Video

Video Is China's Economic Data Accurate?

Some investors say China's wild stock market gyrations have been made worse by worries about the reliability of that nation's economic data. And some critics say the reports can mislead investors by painting an unrealistically-strong picture of the economy. A key China scholar says Beijing is not fudging ((manipulating)) the numbers, but that the economy is evolving quickly from smoke-stack industries to services, and the ways of tracking new economic activity are falling behind the change. V
Video

Video Next to Iran, Climate at Forefront of Obama Agenda

President Barack Obama this week announced new initiatives aimed at making it easier for Americans to access renewable energy sources such as solar and wind. Obama is not slowing down when it comes to pushing through climate change measures, an issue he says is the greatest threat to the country’s national security. VOA correspondent Aru Pande has more from the White House.
Video

Video Shipping Containers Provide Experimental Housing

Housing prices around the San Francisco Bay area are out of reach for many people, so some young entrepreneurs, artists and tech industry workers are creating their own houses using converted shipping containers. But as VOA's Mike O’Sullivan reports from Oakland, the effort requires ingenuity and dealing with restrictive local laws.
Video

Video Arctic Draws International Competition for Oil

A new geopolitical “Great Game” is underway in earth’s northernmost region, the Arctic, where Russia has claimed a large area for resource development and President Barack Obama recently approved Shell Oil Company’s test-drilling project in an area under U.S. control. Greg Flakus reports.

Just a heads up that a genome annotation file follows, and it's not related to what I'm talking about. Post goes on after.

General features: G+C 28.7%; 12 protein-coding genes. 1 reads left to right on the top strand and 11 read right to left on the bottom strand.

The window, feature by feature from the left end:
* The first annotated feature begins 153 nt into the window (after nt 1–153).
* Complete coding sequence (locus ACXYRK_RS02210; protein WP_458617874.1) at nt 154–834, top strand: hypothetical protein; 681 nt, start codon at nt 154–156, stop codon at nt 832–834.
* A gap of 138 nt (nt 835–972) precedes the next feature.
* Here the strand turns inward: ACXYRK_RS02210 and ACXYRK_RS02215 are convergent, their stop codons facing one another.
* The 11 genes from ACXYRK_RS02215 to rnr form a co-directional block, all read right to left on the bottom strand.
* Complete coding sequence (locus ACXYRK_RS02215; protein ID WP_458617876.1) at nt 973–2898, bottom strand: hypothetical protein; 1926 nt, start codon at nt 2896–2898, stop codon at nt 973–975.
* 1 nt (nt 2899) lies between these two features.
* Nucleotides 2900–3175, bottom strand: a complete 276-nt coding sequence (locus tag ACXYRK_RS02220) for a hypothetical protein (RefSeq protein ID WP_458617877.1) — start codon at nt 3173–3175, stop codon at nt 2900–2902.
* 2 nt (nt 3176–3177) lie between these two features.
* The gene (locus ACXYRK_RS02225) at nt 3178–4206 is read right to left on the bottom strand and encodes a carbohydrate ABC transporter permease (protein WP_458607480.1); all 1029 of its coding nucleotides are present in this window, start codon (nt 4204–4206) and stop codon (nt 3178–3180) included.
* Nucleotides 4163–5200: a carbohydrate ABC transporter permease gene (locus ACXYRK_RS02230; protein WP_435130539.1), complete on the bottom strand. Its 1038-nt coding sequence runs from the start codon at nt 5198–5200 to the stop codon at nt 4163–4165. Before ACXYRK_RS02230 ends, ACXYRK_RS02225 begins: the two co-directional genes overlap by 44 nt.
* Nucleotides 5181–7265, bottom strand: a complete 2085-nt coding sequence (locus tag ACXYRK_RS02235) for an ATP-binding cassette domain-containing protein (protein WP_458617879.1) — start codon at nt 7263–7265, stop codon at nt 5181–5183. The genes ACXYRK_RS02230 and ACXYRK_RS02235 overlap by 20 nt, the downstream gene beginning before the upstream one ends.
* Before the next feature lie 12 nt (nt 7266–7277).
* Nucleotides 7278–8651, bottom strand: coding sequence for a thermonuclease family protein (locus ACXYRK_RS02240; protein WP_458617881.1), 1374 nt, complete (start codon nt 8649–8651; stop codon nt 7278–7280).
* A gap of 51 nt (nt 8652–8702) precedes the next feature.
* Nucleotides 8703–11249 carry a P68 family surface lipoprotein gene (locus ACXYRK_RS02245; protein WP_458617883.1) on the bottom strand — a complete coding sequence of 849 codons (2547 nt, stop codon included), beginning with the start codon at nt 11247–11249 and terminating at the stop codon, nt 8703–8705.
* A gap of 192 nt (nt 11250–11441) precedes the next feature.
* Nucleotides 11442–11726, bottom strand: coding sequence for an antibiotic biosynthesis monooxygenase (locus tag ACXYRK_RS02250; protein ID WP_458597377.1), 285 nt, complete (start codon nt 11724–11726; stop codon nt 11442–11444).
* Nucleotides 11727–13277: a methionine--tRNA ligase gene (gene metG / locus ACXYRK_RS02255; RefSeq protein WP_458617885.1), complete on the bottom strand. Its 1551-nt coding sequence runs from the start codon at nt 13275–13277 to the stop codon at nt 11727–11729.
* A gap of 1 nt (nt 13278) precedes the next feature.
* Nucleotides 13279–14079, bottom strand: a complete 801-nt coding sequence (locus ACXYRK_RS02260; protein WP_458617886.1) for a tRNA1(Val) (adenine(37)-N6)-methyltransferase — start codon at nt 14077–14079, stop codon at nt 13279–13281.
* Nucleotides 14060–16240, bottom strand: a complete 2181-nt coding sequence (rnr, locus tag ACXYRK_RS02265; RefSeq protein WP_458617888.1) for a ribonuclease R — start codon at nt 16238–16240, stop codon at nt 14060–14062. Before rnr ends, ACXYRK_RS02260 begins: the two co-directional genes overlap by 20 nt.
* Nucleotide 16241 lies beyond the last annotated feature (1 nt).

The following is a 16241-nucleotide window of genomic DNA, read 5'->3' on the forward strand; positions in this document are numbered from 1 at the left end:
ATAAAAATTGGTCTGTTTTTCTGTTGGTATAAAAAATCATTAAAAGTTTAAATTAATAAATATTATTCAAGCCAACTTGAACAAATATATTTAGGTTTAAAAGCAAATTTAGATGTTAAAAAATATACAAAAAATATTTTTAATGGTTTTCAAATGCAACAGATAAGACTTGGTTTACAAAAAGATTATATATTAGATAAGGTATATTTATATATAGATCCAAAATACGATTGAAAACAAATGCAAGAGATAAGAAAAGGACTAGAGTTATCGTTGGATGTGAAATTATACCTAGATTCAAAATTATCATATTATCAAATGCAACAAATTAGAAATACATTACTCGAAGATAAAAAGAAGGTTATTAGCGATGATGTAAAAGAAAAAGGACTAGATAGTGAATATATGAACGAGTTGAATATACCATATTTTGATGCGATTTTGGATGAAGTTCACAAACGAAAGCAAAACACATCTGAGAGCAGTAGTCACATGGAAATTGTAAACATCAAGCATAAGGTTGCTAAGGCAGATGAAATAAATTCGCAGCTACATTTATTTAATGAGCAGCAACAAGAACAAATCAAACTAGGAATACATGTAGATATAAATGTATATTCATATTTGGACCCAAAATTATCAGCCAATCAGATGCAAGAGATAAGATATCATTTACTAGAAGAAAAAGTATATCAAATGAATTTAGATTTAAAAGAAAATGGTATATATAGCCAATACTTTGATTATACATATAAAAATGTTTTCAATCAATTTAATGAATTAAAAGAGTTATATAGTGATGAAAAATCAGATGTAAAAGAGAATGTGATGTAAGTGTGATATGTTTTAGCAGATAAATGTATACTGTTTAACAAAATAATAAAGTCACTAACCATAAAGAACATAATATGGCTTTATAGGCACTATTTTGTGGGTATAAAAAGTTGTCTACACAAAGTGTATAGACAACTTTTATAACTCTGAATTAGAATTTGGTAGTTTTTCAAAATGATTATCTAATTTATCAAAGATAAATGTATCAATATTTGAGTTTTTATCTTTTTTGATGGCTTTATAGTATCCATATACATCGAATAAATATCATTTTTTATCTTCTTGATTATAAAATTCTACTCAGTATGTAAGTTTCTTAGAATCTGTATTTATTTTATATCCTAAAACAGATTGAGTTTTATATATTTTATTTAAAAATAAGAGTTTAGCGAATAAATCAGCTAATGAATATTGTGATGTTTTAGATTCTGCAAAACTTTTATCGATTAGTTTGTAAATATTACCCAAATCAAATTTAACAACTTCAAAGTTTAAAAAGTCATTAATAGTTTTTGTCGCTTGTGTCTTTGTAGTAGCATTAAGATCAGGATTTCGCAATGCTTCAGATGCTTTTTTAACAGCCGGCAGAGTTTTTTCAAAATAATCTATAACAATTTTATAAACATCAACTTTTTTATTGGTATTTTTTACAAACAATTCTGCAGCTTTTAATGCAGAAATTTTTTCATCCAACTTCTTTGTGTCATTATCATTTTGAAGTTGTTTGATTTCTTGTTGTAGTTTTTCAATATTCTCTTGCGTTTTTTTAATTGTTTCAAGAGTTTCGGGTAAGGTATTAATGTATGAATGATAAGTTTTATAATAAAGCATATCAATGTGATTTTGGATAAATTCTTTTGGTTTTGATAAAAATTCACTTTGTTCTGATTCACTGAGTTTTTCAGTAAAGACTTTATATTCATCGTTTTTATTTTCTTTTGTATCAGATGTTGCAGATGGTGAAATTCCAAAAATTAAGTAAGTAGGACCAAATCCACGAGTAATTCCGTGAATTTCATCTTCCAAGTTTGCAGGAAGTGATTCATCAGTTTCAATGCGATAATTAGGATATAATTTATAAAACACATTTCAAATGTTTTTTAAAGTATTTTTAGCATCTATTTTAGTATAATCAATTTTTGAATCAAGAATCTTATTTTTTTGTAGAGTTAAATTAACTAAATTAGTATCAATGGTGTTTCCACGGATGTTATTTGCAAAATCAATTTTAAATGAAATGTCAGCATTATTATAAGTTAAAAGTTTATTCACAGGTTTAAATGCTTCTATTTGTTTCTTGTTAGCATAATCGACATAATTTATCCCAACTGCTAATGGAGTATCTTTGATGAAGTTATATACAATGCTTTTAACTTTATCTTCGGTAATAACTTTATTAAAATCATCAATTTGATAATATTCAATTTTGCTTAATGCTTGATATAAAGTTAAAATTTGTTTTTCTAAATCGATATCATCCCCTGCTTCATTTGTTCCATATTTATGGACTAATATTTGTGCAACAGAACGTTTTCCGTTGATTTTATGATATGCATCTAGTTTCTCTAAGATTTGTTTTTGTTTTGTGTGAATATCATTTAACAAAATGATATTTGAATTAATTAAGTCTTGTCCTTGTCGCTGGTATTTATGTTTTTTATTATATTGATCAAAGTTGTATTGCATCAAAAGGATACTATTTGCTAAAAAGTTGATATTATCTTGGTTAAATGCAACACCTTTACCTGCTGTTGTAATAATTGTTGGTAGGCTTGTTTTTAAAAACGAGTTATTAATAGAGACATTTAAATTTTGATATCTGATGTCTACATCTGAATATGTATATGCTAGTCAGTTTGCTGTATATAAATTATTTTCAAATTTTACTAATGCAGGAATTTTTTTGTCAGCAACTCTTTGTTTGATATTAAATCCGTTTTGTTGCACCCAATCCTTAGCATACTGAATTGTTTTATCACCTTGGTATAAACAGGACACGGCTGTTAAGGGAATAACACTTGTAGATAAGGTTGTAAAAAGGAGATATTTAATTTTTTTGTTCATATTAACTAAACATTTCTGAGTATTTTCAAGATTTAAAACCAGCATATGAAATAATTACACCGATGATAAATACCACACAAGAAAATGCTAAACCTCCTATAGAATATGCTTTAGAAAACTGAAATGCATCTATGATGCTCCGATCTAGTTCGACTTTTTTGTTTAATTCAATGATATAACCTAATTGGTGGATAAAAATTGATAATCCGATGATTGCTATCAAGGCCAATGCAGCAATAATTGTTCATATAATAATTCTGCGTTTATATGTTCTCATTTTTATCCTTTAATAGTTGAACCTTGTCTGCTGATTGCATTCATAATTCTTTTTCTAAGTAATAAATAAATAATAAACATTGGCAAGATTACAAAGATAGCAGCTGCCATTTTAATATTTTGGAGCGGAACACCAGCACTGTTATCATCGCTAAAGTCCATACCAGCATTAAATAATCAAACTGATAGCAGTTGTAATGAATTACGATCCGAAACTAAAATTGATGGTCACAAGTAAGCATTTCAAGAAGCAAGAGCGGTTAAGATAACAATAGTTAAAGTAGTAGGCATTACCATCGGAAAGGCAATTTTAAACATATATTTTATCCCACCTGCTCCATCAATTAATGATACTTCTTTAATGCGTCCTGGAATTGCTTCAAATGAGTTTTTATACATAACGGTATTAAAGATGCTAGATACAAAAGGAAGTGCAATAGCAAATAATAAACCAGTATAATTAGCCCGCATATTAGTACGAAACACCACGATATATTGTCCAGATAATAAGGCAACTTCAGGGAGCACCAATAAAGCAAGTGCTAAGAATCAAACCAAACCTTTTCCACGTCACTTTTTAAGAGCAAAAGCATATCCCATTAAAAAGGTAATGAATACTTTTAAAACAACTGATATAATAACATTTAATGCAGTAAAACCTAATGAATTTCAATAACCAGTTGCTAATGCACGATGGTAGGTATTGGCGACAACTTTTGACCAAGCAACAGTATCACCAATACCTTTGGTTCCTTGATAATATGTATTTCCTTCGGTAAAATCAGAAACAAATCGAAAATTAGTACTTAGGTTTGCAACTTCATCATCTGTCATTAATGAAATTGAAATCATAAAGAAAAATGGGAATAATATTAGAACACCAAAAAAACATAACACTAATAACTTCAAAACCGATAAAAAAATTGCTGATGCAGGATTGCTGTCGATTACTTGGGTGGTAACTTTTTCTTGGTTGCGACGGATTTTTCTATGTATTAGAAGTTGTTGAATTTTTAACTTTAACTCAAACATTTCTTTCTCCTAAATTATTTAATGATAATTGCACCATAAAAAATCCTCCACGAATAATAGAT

Video

Video Philippine Maritime Police: Chinese Fishermen a Threat to Country’s Security

China and the Philippines both claim maritime rights in the South China Sea.  That includes the right to fish in those waters. Jason Strother reports on how the Philippines is catching Chinese nationals it says are illegal poachers. He has the story from Palawan province.
Video

Video Technique May Eliminate Drill-and-Fill Dental Care

Many people dread visiting dentists because they're afraid of drills. Now, however, a technology developed by a British firm promises to eliminate the need for mechanical cleaning of dental cavities by speeding a natural process of tooth repair. VOA’s George Putic reports.
Video

Video China's Spratly Island Building Said to Light Up the Night 'Like A City'

Southeast Asian countries claim China has illegally seized territory in the Spratly islands. It is especially a concern for a Philippine mayor who says Beijing is occupying parts of his municipality. Jason Strother reports from the capital of Palawan province, Puerto Princesa.
Video

Video Ages-old Ice Reveals Secrets of Climate Change

Ice caps don't just exist at the world's poles. There are also tropical ice caps, and the largest sits atop the Peruvian Andes - but it is melting, quickly, and may be gone within the next 20 years. George Putic reports scientists are now rushing to take samples to get at the valuable information about climate change locked in the ice.
Video

Video French Experiment in Integrating Roma Under Threat

Plans to destroy France’s oldest slum have sparked an outcry on the part of its Roma residents. As Lisa Bryant reports from the Paris suburb of La Courneuve, rights groups argue the community is a fledgling experiment on integrating Roma who are often outcasts in many parts of Europe.
Video

Video Kenyans Turn to Agriculture for Business

Each year Kenyan universities continue to churn out graduates for the job market despite the already existing high rate of unemployment among youth in the country. Some of these young men and women have realized that agriculture can be as rewarding as any other business or job, and they are resorting to agribusiness in large numbers as a way of tackling unemployment. Rael Ombuor reports for VOA.
Video

Video First Women Graduate Elite Army Ranger School

Two women are making history for the U.S. Army by proving they are among the toughest of the tough. VOA's Carla Babb reports from Fort Benning, Georgia as 94 men and those two women rise as graduates of the difficult Ranger school.

VOA Blogs